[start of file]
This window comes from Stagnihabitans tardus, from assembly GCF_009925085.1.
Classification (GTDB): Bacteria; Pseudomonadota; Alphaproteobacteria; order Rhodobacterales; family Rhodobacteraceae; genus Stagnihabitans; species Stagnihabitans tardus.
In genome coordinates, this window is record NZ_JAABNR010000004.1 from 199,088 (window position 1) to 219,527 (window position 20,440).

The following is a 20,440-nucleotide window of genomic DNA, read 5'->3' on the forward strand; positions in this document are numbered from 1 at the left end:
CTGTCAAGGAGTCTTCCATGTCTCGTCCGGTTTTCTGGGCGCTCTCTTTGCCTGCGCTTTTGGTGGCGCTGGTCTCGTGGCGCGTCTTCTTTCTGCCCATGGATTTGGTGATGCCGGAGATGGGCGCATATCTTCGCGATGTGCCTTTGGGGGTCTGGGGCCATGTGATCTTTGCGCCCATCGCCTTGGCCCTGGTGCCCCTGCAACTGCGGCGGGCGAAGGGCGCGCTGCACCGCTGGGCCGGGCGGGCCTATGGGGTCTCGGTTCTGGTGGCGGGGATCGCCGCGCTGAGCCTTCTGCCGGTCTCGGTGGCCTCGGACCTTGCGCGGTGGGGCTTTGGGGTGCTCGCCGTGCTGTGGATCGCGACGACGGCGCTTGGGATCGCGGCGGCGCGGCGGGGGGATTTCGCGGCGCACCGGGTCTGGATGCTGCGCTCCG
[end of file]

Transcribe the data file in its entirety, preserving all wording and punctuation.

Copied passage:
This window comes from Stagnihabitans tardus, from assembly GCF_009925085.1.
Classification (GTDB): Bacteria; Pseudomonadota; Alphaproteobacteria; order Rhodobacterales; family Rhodobacteraceae; genus Stagnihabitans; species Stagnihabitans tardus.
In genome coordinates, this window is record NZ_JAABNR010000004.1 from 199,088 (window position 1) to 219,527 (window position 20,440).

The following is a 20,440-nucleotide window of genomic DNA, read 5'->3' on the forward strand; positions in this document are numbered from 1 at the left end:
CTGTCAAGGAGTCTTCCATGTCTCGTCCGGTTTTCTGGGCGCTCTCTTTGCCTGCGCTTTTGGTGGCGCTGGTCTCGTGGCGCGTCTTCTTTCTGCCCATGGATTTGGTGATGCCGGAGATGGGCGCATATCTTCGCGATGTGCCTTTGGGGGTCTGGGGCCATGTGATCTTTGCGCCCATCGCCTTGGCCCTGGTGCCCCTGCAACTGCGGCGGGCGAAGGGCGCGCTGCACCGCTGGGCCGGGCGGGCCTATGGGGTCTCGGTTCTGGTGGCGGGGATCGCCGCGCTGAGCCTTCTGCCGGTCTCGGTGGCCTCGGACCTTGCGCGGTGGGGCTTTGGGGTGCTCGCCGTGCTGTGGATCGCGACGACGGCGCTTGGGATCGCGGCGGCGCGGCGGGGGGATTTCGCGGCGCACCGGGTCTGGATGCTGCGCTCCG